Corporate America gets behind immigration bill that Trump threatened to veto

  • The chief executives of some of the nation's biggest companies are publicly supporting a bipartisan immigration bill that the White House has threatened to veto.
  • The Coalition for the American Dream – whose members include Facebook, IBM, Microsoft and Marriott – called the bipartisan proposal a "common sense" path.
  • The measure was likely to fail to garner enough votes to advance in the Senate, however.

The chief executives of some of the nation's biggest companies are publicly supporting a bipartisan immigration bill that the White House has threatened to veto, the latest rupture between corporate America and the pugilistic administration.

However, the measure failed to garner enough votes in the Senate to advance Thursday.

In a letter to congressional leadership, the Coalition for the American Dream – whose members include Facebook, IBM, Microsoft and Marriott – called the bipartisan proposal a "common sense" path forward for undocumented immigrants who were brought to the United States as children.

"The amendment provides legal certainty for Dreamers and businesses, avoiding a loss of valuable talent and significant disruptions in the American workforce, and would ensure that these deserving young people can continue contributing to their communities and our economy," the letter states.

The National Association of Manufacturers also announced Thursday that it would support the bipartisan measure. While the influential trade group acknowledged that the proposal was not a "comprehensive solution," it lauded taking steps to address the immediate problem.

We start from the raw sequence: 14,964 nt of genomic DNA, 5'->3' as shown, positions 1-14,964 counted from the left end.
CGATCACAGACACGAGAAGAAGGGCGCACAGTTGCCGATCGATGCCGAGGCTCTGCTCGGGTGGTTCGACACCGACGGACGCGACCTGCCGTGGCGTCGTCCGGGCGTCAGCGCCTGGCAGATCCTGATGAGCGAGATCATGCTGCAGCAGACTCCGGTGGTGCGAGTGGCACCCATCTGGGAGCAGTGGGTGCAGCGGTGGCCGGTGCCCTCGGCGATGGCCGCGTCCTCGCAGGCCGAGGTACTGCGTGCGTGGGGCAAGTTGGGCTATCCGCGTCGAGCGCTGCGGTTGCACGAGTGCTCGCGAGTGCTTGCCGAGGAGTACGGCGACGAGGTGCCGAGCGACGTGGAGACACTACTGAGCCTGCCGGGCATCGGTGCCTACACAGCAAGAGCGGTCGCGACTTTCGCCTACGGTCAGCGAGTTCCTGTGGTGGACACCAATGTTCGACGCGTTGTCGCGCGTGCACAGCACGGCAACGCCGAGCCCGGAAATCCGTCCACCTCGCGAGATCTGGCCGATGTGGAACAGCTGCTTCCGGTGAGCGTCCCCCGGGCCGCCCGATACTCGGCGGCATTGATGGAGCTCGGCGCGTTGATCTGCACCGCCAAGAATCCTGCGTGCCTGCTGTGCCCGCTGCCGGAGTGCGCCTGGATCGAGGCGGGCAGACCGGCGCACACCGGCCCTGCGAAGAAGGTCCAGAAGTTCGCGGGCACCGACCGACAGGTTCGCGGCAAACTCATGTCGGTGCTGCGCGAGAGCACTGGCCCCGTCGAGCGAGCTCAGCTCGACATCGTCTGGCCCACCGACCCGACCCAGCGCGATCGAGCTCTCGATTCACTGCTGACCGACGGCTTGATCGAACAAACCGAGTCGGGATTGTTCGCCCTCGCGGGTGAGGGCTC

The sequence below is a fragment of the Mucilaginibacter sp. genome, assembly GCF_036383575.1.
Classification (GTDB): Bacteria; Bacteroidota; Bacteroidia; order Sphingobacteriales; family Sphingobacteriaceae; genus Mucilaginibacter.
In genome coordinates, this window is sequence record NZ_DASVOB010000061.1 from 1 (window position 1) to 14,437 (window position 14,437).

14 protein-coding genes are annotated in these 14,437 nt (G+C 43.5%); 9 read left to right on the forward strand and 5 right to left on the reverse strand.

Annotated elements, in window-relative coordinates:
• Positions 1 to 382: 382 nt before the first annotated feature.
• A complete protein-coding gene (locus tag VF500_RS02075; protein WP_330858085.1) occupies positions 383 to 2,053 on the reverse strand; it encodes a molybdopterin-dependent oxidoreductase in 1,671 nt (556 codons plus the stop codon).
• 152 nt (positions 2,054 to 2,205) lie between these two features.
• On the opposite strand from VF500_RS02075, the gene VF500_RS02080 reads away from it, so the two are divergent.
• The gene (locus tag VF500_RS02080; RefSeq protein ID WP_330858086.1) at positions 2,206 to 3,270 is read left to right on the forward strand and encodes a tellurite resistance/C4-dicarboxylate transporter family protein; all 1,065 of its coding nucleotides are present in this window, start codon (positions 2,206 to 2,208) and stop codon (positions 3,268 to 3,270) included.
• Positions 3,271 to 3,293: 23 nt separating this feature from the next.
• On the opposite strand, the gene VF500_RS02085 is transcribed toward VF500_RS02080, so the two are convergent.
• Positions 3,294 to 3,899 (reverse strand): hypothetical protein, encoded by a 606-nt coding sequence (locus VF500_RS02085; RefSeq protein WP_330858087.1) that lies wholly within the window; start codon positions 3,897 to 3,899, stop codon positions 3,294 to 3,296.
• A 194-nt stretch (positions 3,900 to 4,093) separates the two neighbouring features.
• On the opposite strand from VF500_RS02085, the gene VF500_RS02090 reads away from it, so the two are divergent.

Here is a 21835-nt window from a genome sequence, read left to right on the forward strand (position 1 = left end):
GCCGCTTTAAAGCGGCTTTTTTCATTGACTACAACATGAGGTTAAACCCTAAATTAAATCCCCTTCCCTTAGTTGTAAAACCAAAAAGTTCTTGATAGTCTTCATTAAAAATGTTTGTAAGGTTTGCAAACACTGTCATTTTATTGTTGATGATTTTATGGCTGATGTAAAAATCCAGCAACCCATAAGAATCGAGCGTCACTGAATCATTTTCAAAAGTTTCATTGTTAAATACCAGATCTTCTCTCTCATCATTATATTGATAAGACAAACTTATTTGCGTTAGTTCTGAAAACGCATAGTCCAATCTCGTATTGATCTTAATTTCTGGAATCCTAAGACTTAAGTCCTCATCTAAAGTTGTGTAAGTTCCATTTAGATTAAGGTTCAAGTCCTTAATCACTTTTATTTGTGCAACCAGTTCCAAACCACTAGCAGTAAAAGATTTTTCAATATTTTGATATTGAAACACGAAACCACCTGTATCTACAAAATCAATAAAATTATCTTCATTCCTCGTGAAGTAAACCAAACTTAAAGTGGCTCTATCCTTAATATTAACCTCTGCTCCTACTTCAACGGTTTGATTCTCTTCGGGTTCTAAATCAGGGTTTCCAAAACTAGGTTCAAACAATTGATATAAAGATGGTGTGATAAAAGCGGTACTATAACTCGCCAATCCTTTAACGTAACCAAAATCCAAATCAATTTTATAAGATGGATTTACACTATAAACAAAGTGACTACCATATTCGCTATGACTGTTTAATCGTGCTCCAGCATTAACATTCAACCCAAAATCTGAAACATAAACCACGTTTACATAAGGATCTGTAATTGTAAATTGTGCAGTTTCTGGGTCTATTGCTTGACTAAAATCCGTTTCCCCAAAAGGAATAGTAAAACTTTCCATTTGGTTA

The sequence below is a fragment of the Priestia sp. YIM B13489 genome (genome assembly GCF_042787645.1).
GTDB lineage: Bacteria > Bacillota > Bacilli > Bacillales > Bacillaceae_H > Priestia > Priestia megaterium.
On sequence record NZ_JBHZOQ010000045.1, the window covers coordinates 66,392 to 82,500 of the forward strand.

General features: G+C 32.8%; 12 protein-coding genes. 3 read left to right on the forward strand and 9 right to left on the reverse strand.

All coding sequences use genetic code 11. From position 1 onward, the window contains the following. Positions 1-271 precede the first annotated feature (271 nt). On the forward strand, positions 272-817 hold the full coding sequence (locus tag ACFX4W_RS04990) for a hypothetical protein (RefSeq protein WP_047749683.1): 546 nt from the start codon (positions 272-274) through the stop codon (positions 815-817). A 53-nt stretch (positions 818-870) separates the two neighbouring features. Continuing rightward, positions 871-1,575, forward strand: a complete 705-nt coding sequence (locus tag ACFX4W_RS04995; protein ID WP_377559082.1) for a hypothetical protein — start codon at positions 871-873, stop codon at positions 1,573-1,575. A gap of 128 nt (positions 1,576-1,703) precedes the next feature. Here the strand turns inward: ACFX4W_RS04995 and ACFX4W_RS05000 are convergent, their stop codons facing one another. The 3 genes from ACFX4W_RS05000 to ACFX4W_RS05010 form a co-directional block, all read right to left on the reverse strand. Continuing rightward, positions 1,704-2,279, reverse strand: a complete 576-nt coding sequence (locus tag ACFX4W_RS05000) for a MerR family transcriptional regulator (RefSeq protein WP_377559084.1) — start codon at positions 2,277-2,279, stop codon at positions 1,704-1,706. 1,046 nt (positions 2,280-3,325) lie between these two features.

"We have repeatedly called for Washington to overhaul our broken immigration system so that it not only welcomes the contributions of those living in the shadows but also ensures we stop having these debates in the future by actually securing the border," the group said in a statement.

Under that measure, the roughly 700,000 immigrants covered under the Deferred Action for Childhood Arrivals, or DACA, program could apply for citizenship within 10 to 12 years. In exchange, it provides $25 billion for border security, including President Donald Trump's southern wall, over the next decade. It would also prohibit DACA recipients from sponsoring their parents for citizenship.

Backing the proposal puts the business community squarely at odds with Trump, who called it "a total catastrophe" in a tweet Thursday afternoon. The White House is even pressuring the 16 senators who sponsored the legislation to withdraw their support.

"This proposal would represent an unprecedented harm to immigration security and in turn to the security of the country overall," a senior administration official said.

Ending protected status for DACA recipients would push them out of the legal workforce – costing companies as much as $1.8 million a day in restaffing, according to the think tank New American Economy. America's corporate titans have cited the potential damage to the nation's labor force in urging Congress to find a solution for those workers before the program officially winds down March 5.

The administration is backing a broader immigration bill led by Republican Sen. Chuck Grassley of Iowa that includes stricter requirements for citizenship, further limits on family sponsorship and turning the visa lottery into a merit-based system.

"We think that has a chance of getting 60 once folks realize that these other proposals are totally and completely un-serious," the White House official said.

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